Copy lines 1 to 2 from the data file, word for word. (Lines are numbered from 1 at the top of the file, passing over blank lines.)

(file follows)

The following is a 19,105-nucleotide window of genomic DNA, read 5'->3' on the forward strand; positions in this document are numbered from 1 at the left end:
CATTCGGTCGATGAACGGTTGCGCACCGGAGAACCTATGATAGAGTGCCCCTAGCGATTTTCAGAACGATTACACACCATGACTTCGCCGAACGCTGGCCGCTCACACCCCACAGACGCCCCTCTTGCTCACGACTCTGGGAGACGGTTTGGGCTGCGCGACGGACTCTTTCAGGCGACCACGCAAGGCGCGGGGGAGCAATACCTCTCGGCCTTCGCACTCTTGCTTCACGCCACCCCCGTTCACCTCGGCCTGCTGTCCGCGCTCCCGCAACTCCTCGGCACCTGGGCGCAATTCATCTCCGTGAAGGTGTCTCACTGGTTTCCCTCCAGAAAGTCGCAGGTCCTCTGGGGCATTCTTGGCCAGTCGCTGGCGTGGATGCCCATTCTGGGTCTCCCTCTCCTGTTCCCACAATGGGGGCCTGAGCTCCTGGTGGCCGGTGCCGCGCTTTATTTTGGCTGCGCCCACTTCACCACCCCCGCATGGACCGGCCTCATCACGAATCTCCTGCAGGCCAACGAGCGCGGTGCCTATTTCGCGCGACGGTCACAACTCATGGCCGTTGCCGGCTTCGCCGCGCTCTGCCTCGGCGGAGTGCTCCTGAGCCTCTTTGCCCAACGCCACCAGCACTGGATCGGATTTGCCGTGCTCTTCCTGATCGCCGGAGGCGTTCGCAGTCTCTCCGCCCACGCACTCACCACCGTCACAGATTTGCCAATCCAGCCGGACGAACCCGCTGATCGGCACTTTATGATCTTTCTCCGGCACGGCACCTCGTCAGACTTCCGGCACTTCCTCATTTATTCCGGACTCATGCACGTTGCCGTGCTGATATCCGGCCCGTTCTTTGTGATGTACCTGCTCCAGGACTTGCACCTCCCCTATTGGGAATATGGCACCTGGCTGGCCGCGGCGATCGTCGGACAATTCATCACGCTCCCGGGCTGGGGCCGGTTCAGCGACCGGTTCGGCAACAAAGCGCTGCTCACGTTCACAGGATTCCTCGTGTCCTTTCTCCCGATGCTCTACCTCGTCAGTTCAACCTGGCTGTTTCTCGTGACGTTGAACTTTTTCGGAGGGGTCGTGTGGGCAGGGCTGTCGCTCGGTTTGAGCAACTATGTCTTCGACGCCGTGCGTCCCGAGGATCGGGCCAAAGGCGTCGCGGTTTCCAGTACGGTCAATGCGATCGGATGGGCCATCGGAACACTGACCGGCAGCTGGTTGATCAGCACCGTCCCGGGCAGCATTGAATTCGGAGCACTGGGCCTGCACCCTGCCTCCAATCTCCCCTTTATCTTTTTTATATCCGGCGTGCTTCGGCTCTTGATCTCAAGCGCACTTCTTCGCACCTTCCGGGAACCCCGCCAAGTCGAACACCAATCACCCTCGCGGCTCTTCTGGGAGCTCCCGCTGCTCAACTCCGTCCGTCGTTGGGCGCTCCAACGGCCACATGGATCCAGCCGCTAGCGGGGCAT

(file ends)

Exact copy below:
The following is a 19,105-nucleotide window of genomic DNA, read 5'->3' on the forward strand; positions in this document are numbered from 1 at the left end:
CATTCGGTCGATGAACGGTTGCGCACCGGAGAACCTATGATAGAGTGCCCCTAGCGATTTTCAGAACGATTACACACCATGACTTCGCCGAACGCTGGCCGCTCACACCCCACAGACGCCCCTCTTGCTCACGACTCTGGGAGACGGTTTGGGCTGCGCGACGGACTCTTTCAGGCGACCACGCAAGGCGCGGGGGAGCAATACCTCTCGGCCTTCGCACTCTTGCTTCACGCCACCCCCGTTCACCTCGGCCTGCTGTCCGCGCTCCCGCAACTCCTCGGCACCTGGGCGCAATTCATCTCCGTGAAGGTGTCTCACTGGTTTCCCTCCAGAAAGTCGCAGGTCCTCTGGGGCATTCTTGGCCAGTCGCTGGCGTGGATGCCCATTCTGGGTCTCCCTCTCCTGTTCCCACAATGGGGGCCTGAGCTCCTGGTGGCCGGTGCCGCGCTTTATTTTGGCTGCGCCCACTTCACCACCCCCGCATGGACCGGCCTCATCACGAATCTCCTGCAGGCCAACGAGCGCGGTGCCTATTTCGCGCGACGGTCACAACTCATGGCCGTTGCCGGCTTCGCCGCGCTCTGCCTCGGCGGAGTGCTCCTGAGCCTCTTTGCCCAACGCCACCAGCACTGGATCGGATTTGCCGTGCTCTTCCTGATCGCCGGAGGCGTTCGCAGTCTCTCCGCCCACGCACTCACCACCGTCACAGATTTGCCAATCCAGCCGGACGAACCCGCTGATCGGCACTTTATGATCTTTCTCCGGCACGGCACCTCGTCAGACTTCCGGCACTTCCTCATTTATTCCGGACTCATGCACGTTGCCGTGCTGATATCCGGCCCGTTCTTTGTGATGTACCTGCTCCAGGACTTGCACCTCCCCTATTGGGAATATGGCACCTGGCTGGCCGCGGCGATCGTCGGACAATTCATCACGCTCCCGGGCTGGGGCCGGTTCAGCGACCGGTTCGGCAACAAAGCGCTGCTCACGTTCACAGGATTCCTCGTGTCCTTTCTCCCGATGCTCTACCTCGTCAGTTCAACCTGGCTGTTTCTCGTGACGTTGAACTTTTTCGGAGGGGTCGTGTGGGCAGGGCTGTCGCTCGGTTTGAGCAACTATGTCTTCGACGCCGTGCGTCCCGAGGATCGGGCCAAAGGCGTCGCGGTTTCCAGTACGGTCAATGCGATCGGATGGGCCATCGGAACACTGACCGGCAGCTGGTTGATCAGCACCGTCCCGGGCAGCATTGAATTCGGAGCACTGGGCCTGCACCCTGCCTCCAATCTCCCCTTTATCTTTTTTATATCCGGCGTGCTTCGGCTCTTGATCTCAAGCGCACTTCTTCGCACCTTCCGGGAACCCCGCCAAGTCGAACACCAATCACCCTCGCGGCTCTTCTGGGAGCTCCCGCTGCTCAACTCCGTCCGTCGTTGGGCGCTCCAACGGCCACATGGATCCAGCCGCTAGCGGGGCAT